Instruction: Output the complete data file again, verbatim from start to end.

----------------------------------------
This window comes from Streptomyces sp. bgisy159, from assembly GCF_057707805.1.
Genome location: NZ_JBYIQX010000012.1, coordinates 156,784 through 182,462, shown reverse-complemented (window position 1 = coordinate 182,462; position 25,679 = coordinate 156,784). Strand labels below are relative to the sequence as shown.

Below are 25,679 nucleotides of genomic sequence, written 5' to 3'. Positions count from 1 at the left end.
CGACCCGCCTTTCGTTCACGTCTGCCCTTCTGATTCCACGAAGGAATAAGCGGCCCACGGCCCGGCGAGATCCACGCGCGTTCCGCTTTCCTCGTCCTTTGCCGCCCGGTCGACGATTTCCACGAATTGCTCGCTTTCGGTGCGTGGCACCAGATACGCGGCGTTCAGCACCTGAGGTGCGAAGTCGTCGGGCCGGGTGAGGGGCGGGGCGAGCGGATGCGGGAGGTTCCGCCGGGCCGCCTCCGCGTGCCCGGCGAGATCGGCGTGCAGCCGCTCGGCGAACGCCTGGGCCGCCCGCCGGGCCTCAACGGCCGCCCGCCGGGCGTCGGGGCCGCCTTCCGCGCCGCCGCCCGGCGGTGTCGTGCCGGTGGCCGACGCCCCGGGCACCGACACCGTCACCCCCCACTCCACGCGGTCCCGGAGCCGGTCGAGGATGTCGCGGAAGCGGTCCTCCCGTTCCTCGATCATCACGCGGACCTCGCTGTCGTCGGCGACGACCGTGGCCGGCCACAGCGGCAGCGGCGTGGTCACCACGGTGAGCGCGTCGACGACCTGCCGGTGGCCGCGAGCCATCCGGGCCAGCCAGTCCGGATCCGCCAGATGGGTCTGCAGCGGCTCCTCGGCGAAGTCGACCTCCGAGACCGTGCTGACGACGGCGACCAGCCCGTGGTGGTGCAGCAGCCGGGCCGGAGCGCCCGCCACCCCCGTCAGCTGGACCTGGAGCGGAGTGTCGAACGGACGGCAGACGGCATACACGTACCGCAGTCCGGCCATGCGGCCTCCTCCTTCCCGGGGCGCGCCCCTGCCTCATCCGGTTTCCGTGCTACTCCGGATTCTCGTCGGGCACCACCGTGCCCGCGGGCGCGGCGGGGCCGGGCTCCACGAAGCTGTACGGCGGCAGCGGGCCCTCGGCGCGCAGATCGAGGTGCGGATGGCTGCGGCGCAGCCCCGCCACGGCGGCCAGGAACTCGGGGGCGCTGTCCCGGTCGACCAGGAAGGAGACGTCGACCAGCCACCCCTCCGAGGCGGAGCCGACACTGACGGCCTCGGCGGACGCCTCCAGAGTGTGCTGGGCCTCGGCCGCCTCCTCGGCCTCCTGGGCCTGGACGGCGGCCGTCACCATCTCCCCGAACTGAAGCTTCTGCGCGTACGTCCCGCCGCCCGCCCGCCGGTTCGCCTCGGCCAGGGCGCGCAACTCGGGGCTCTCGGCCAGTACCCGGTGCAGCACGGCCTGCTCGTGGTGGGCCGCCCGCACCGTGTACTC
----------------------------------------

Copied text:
This window comes from Streptomyces sp. bgisy159, from assembly GCF_057707805.1.
Genome location: NZ_JBYIQX010000012.1, coordinates 156,784 through 182,462, shown reverse-complemented (window position 1 = coordinate 182,462; position 25,679 = coordinate 156,784). Strand labels below are relative to the sequence as shown.

Below are 25,679 nucleotides of genomic sequence, written 5' to 3'. Positions count from 1 at the left end.
CGACCCGCCTTTCGTTCACGTCTGCCCTTCTGATTCCACGAAGGAATAAGCGGCCCACGGCCCGGCGAGATCCACGCGCGTTCCGCTTTCCTCGTCCTTTGCCGCCCGGTCGACGATTTCCACGAATTGCTCGCTTTCGGTGCGTGGCACCAGATACGCGGCGTTCAGCACCTGAGGTGCGAAGTCGTCGGGCCGGGTGAGGGGCGGGGCGAGCGGATGCGGGAGGTTCCGCCGGGCCGCCTCCGCGTGCCCGGCGAGATCGGCGTGCAGCCGCTCGGCGAACGCCTGGGCCGCCCGCCGGGCCTCAACGGCCGCCCGCCGGGCGTCGGGGCCGCCTTCCGCGCCGCCGCCCGGCGGTGTCGTGCCGGTGGCCGACGCCCCGGGCACCGACACCGTCACCCCCCACTCCACGCGGTCCCGGAGCCGGTCGAGGATGTCGCGGAAGCGGTCCTCCCGTTCCTCGATCATCACGCGGACCTCGCTGTCGTCGGCGACGACCGTGGCCGGCCACAGCGGCAGCGGCGTGGTCACCACGGTGAGCGCGTCGACGACCTGCCGGTGGCCGCGAGCCATCCGGGCCAGCCAGTCCGGATCCGCCAGATGGGTCTGCAGCGGCTCCTCGGCGAAGTCGACCTCCGAGACCGTGCTGACGACGGCGACCAGCCCGTGGTGGTGCAGCAGCCGGGCCGGAGCGCCCGCCACCCCCGTCAGCTGGACCTGGAGCGGAGTGTCGAACGGACGGCAGACGGCATACACGTACCGCAGTCCGGCCATGCGGCCTCCTCCTTCCCGGGGCGCGCCCCTGCCTCATCCGGTTTCCGTGCTACTCCGGATTCTCGTCGGGCACCACCGTGCCCGCGGGCGCGGCGGGGCCGGGCTCCACGAAGCTGTACGGCGGCAGCGGGCCCTCGGCGCGCAGATCGAGGTGCGGATGGCTGCGGCGCAGCCCCGCCACGGCGGCCAGGAACTCGGGGGCGCTGTCCCGGTCGACCAGGAAGGAGACGTCGACCAGCCACCCCTCCGAGGCGGAGCCGACACTGACGGCCTCGGCGGACGCCTCCAGAGTGTGCTGGGCCTCGGCCGCCTCCTCGGCCTCCTGGGCCTGGACGGCGGCCGTCACCATCTCCCCGAACTGAAGCTTCTGCGCGTACGTCCCGCCGCCCGCCCGCCGGTTCGCCTCGGCCAGGGCGCGCAACTCGGGGCTCTCGGCCAGTACCCGGTGCAGCACGGCCTGCTCGTGGTGGGCCGCCCGCACCGTGTACTC